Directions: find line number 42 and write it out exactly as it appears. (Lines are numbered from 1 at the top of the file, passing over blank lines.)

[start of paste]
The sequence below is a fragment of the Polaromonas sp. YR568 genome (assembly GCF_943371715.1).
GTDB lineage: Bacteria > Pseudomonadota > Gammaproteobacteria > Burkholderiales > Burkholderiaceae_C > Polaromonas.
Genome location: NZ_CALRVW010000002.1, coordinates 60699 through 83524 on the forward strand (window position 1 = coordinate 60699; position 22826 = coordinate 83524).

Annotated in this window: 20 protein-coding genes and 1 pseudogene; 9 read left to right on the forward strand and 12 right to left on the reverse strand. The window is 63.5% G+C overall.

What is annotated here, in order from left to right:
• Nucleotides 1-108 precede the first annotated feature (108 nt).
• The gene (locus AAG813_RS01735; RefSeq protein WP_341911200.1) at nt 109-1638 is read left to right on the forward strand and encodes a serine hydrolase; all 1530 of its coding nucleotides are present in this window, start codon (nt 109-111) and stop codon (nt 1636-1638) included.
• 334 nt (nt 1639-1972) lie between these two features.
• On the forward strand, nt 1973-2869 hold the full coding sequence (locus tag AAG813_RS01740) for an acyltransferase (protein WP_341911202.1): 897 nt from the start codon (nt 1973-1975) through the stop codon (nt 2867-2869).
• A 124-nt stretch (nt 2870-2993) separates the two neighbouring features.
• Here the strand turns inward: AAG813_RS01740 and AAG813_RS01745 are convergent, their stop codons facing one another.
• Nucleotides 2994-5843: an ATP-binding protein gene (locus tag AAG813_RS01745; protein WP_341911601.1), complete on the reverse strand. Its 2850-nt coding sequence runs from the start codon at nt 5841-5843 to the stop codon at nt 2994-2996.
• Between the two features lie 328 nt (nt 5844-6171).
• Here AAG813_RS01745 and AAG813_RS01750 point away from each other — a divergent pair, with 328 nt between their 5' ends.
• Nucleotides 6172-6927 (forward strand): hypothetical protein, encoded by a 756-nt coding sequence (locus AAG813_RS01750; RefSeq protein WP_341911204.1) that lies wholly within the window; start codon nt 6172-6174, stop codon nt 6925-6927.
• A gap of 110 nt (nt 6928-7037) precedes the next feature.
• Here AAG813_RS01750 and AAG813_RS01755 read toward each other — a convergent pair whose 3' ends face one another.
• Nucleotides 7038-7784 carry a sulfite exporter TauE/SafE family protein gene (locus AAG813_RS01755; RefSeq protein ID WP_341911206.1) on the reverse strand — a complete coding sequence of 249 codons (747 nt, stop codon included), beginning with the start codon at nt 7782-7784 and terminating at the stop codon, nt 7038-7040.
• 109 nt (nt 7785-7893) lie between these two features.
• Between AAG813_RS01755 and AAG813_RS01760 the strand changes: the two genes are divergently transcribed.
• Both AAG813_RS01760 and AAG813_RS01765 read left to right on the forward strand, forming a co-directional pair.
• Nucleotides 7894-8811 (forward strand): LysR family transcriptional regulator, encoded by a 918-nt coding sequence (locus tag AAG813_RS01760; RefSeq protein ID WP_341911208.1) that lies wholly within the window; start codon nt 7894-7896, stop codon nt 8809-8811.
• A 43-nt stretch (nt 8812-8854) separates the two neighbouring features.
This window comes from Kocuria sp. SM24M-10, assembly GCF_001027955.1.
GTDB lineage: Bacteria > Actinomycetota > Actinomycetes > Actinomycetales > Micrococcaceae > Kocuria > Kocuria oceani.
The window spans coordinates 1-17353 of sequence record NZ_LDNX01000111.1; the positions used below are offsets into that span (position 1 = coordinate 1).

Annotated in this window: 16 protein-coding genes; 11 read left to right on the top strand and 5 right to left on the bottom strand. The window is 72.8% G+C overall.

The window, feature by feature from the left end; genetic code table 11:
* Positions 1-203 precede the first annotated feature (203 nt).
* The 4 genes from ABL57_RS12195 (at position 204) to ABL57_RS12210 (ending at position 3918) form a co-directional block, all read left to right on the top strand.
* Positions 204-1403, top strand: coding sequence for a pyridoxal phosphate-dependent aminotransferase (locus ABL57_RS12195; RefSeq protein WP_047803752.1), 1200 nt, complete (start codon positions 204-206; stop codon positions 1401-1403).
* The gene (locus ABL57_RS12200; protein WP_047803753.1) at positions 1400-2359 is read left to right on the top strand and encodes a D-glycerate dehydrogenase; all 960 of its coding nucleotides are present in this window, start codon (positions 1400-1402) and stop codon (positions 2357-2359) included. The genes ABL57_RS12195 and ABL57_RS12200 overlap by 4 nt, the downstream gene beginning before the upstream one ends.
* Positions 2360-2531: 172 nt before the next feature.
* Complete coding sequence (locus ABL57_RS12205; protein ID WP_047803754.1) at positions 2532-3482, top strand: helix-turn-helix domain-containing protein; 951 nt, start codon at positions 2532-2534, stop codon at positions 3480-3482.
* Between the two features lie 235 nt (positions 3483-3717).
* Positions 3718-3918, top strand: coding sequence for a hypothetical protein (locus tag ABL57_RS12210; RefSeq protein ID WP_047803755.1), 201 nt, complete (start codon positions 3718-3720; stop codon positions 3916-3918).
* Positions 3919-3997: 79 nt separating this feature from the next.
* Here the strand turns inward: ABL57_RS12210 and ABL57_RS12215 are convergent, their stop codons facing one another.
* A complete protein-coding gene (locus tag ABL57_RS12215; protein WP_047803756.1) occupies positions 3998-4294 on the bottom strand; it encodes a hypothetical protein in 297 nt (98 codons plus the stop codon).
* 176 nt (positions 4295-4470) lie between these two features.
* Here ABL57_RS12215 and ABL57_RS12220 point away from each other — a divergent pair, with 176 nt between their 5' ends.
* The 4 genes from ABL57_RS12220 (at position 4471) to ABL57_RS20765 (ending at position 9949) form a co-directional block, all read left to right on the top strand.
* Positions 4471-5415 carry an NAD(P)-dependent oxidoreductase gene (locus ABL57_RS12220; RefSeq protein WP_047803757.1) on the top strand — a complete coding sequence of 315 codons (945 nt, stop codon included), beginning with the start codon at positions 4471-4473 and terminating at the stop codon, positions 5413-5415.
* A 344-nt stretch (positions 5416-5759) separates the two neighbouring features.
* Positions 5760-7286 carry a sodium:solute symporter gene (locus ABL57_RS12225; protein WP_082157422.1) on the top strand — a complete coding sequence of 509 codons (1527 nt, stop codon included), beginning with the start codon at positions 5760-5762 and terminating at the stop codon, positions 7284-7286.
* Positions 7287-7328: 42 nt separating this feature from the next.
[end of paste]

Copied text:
* The 4 genes from ABL57_RS12220 (at position 4471) to ABL57_RS20765 (ending at position 9949) form a co-directional block, all read left to right on the top strand.